The geophysical detection of magma bodies and the estimation of the dimensions, physical properties, and the volume fraction of each phase is required to improve the forecasting of volcanic hazards and understanding of transcrustal magmatism. We develop an analytical model to calculate the speed of sound in a magma consisting of crystals and gas bubbles suspended in a viscous melt. We apply our model to calculate the speed of sound as a function of the temperature in three magmas with different chemical compositions, representative of the diversity that may be encountered in arc magmatism. The model employs the coupled phase theory that explicitly accounts for the exchange of momentum and heat between the phases. We show that the speed of sound varies non-linearly with the frequency of an acoustic perturbation between two theoretical bounds (Fig. 1). The dispersion of the sound in a magma results from the exchange of heat between the melt and dispersed phases that affects the magnitude of their thermal expansions. The lower bound of the sound speed occurs at low frequencies where all the constituents can be considered in thermal equilibrium, whereas the upper bound occurs at high frequencies for which the exchange of heat between the phases may be neglected. The presence of gas in a magma produces a sharp decrease of the velocity of compressional waves and generates conditions in which the dispersion of the sound is significant at the frequencies usually considered in geophysics (Fig. 2). Finally, we compare the estimates of our model with the one from published relationships (Fig. 3). Differences are largest at higher frequencies and are <10% for typical magma.
Figure 1: Dispersion curve of a magmatic suspension. The volume fraction in liquid, solids, and gas are ϕl = 0.6, ϕs = 0.35, and ϕg = 0.05, repsectively. The solid black curve indicates the results obtained with our model employing the coupled phase theory. The black, red, and blue dashed lines indicate the isothermal speed of sound, the isentropic speed of sound at thermal equilibrium, and isentropic speed of sound out of thermal equilibrium, respectively. The black and blue vertical doted lines indicate the critical frequencies above which the solid and gas bubbles are not in thermal equilibrium with the surrounding liquid, respectively.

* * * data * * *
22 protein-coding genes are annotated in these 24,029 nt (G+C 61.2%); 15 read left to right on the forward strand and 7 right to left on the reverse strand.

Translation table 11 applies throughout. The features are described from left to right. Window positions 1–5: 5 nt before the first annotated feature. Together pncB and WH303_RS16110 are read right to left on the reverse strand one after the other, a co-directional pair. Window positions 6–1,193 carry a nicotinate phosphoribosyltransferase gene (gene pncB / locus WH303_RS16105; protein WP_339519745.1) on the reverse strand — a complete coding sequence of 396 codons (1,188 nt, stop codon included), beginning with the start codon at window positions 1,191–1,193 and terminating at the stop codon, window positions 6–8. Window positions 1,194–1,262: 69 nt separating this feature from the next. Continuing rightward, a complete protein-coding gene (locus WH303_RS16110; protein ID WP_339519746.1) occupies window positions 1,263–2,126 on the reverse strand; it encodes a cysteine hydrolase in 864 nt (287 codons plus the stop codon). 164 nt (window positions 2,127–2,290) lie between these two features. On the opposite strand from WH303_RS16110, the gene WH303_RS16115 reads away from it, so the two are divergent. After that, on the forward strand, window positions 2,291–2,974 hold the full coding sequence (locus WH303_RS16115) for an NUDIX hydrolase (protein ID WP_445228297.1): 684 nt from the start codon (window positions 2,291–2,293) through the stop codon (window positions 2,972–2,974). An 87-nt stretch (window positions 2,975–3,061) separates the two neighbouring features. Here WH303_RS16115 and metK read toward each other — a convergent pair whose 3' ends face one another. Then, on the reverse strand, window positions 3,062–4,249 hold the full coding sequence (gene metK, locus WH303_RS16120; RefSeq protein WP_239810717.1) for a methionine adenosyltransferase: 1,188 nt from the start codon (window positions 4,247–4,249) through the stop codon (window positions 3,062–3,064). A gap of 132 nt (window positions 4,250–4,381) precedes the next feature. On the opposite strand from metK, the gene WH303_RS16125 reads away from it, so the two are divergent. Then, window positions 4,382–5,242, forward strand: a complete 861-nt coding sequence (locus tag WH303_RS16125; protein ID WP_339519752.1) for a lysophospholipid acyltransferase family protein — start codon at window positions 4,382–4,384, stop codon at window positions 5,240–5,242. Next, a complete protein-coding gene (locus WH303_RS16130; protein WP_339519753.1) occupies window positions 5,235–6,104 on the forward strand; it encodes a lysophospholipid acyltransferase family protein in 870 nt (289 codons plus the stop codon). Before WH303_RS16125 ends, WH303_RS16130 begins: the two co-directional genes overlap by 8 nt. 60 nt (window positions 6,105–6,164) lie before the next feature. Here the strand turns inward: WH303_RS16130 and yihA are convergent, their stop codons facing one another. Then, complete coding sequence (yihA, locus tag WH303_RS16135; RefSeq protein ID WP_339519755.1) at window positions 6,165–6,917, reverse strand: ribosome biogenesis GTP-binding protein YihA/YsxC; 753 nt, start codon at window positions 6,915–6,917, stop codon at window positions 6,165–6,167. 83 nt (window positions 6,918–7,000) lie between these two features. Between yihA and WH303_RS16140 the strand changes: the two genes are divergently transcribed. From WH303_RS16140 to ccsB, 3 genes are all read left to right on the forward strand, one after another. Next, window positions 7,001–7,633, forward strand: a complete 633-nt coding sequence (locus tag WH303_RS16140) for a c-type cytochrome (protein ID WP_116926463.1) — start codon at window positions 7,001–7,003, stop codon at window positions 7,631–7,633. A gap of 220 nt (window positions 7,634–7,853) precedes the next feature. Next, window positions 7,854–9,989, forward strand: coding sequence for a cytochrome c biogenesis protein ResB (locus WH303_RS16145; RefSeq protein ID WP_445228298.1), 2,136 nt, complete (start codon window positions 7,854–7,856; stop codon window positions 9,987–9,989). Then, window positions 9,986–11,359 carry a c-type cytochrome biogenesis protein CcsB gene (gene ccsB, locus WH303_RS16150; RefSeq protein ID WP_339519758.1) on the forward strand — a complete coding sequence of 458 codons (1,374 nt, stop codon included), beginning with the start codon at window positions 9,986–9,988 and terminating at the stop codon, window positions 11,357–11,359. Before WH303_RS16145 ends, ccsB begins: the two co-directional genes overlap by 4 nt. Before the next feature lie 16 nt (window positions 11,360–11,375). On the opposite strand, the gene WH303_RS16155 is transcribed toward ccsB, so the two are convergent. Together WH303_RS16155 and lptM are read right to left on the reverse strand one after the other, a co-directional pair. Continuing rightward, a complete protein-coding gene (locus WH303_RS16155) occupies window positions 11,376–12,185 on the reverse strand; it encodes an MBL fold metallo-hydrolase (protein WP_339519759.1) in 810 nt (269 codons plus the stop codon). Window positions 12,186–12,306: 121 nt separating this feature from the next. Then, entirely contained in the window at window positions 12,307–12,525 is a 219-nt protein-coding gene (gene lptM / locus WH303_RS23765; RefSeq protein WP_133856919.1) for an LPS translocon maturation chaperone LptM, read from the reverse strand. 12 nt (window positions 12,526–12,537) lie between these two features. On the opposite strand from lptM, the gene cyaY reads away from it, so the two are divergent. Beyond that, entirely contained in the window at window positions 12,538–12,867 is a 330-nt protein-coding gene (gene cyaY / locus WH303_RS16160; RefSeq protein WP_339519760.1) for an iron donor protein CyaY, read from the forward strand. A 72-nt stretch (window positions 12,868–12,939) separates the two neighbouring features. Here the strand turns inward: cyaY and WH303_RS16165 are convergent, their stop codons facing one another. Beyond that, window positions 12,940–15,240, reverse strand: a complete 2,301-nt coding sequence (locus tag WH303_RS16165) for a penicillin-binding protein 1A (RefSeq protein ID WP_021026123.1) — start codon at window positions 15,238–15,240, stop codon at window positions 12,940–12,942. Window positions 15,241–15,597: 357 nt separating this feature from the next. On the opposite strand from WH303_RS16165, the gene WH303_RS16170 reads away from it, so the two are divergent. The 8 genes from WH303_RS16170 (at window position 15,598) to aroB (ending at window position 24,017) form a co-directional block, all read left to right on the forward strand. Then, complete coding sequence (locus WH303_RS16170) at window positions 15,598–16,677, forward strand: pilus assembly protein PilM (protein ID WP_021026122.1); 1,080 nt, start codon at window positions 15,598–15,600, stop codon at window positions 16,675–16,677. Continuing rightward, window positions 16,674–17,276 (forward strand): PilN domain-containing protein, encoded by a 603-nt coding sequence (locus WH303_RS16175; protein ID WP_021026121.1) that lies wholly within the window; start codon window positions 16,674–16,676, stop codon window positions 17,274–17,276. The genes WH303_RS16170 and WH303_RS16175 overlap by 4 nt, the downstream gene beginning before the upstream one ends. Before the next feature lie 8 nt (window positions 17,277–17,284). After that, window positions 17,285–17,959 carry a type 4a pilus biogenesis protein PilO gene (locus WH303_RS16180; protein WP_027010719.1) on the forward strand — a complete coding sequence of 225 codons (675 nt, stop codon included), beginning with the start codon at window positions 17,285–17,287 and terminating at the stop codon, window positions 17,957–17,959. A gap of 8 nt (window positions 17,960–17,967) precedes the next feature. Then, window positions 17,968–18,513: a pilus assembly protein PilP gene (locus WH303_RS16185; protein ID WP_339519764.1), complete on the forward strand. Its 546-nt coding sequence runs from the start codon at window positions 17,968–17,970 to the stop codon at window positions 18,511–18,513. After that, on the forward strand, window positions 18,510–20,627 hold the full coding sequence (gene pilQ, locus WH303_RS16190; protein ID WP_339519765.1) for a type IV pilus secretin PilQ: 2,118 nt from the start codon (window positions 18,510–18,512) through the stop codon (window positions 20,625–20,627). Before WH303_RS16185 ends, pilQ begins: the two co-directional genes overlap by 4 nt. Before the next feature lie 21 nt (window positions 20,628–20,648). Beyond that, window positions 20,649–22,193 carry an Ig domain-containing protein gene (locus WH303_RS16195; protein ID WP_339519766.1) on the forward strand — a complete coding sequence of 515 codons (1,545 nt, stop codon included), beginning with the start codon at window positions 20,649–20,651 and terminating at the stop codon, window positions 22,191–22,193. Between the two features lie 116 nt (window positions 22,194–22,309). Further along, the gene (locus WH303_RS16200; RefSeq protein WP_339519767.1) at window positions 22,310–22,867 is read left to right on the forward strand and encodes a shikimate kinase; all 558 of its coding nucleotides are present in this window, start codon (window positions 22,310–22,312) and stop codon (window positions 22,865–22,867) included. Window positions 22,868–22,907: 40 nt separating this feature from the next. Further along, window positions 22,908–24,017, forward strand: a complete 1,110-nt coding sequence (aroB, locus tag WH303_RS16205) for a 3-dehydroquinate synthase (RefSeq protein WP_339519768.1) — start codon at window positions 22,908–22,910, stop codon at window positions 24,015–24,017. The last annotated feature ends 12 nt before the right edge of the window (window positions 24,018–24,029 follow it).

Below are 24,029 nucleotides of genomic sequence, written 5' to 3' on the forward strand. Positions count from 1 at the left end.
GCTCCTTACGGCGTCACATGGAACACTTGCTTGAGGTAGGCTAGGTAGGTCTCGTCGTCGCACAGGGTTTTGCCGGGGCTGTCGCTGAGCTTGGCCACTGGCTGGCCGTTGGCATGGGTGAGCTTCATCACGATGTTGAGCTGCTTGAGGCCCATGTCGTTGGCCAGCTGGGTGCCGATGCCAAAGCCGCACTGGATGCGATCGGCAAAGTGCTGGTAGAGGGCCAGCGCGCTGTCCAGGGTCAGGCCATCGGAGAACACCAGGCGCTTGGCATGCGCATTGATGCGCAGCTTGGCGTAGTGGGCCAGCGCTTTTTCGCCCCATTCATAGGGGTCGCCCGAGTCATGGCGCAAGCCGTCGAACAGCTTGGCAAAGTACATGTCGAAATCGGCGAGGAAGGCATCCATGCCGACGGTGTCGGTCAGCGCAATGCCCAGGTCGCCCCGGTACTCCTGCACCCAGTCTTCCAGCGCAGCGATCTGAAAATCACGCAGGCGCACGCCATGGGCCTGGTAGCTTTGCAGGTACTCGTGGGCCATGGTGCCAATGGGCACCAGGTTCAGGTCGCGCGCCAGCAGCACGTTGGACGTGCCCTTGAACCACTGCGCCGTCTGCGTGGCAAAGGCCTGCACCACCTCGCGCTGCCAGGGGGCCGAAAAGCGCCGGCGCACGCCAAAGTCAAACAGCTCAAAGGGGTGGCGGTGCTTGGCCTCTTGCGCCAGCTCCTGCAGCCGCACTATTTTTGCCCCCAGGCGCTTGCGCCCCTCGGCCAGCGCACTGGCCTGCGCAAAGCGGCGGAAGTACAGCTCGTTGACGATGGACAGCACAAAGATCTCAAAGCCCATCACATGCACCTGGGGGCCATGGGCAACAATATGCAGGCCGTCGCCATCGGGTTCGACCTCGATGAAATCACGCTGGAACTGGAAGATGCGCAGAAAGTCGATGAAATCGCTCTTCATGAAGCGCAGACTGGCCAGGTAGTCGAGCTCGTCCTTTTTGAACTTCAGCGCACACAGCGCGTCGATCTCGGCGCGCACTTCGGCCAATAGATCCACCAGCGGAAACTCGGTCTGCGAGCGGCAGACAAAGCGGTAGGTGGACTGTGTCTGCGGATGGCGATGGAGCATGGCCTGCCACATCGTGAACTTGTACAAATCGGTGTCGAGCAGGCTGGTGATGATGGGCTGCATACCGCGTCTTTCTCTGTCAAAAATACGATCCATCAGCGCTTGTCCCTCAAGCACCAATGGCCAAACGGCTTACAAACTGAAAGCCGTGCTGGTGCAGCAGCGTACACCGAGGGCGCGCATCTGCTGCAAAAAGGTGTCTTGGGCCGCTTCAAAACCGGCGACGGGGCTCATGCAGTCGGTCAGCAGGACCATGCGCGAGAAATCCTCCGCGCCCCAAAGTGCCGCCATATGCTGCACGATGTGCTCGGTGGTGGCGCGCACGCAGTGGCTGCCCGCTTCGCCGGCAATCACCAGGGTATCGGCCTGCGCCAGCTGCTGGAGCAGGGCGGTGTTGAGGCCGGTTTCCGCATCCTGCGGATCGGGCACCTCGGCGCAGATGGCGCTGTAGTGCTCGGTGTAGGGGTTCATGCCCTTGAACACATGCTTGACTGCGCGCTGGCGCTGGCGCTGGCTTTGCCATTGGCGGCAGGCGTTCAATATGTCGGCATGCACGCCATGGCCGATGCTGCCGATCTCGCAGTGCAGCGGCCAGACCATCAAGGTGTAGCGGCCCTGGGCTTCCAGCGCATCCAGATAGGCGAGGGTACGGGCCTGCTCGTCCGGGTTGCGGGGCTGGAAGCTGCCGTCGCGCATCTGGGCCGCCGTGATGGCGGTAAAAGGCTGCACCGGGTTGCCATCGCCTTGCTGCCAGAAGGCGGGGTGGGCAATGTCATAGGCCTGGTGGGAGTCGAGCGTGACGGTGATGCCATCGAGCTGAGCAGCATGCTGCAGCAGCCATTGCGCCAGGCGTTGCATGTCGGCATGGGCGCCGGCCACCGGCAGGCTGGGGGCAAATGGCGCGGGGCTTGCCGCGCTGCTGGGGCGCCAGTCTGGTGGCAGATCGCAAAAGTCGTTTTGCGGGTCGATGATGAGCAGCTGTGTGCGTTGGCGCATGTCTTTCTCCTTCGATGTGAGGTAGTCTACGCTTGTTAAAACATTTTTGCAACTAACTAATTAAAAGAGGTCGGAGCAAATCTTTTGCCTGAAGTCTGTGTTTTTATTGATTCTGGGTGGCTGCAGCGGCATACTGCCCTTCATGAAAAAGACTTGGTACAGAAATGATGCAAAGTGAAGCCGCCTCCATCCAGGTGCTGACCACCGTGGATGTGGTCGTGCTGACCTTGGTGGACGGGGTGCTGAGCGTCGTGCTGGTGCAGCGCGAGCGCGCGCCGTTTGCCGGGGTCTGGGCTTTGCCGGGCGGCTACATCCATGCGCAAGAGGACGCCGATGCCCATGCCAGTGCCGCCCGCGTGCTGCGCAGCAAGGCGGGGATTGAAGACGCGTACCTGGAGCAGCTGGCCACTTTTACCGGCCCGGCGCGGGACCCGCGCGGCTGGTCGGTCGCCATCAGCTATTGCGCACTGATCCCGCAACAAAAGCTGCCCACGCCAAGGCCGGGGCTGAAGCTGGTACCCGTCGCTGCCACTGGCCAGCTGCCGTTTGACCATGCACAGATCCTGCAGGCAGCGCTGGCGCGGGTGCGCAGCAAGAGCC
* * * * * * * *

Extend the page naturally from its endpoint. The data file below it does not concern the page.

Figure 2: Evolution of the phase assemblage, thermodynamic properties, and speed of sound of the magmas during the cooling simulations perfomed using the software MELTS. [A], [B], and [C] are the phases assemblage computed during the simulation of the cooling of the basalt (A), andesite (B), and dacite (C). [D] evolution of the bulk densities and bulk moduli of the magmas. [E] Evolution of the bulk coefficient of thermal expansion and bulk heat capacity at constant pressure as a function of temperature. [F] Evolution of the speed of sound in the magmas. The solid, dashed and dashed-doted curves indicate the thermal disequilibrium, thermal equilibrium, and isothermal bounds, respectively. The shaded area corresponds to the range of velocity that may be computed at different frequencies. ρ* is the bulk density of the magma, K* is the average bulk modulus of the magma, α* is the bulk coefficient of thermal expansion. CP* is the bulk specific heat capacity at constant pressure, c is the speed of sound.
Figure 3: [A] Comparison of estimations of sound speed in a suspension of gas bubbles in water for 10-3≤f≤103 Hz. [B] Comparison of the speed of sound computed with our model and with Eq. (41) in Commander & Prosperetti (1988) for 103≤f≤106. The properties of the suspension are the same as in (A). The sharp increases in sound speed predicted by Commander & Prosperetti (1988) occurs at the resonance frequency of the gas bubbles, which is not accounted in our model.
Related publication: Carrara, A., Lesage, P., Burgisser, A., Annen, C., Bergantz, G.W., 2020. The dispersive velocity of compressional waves in magmatic suspensions, submitted to Geophysical Journal international (In revision)
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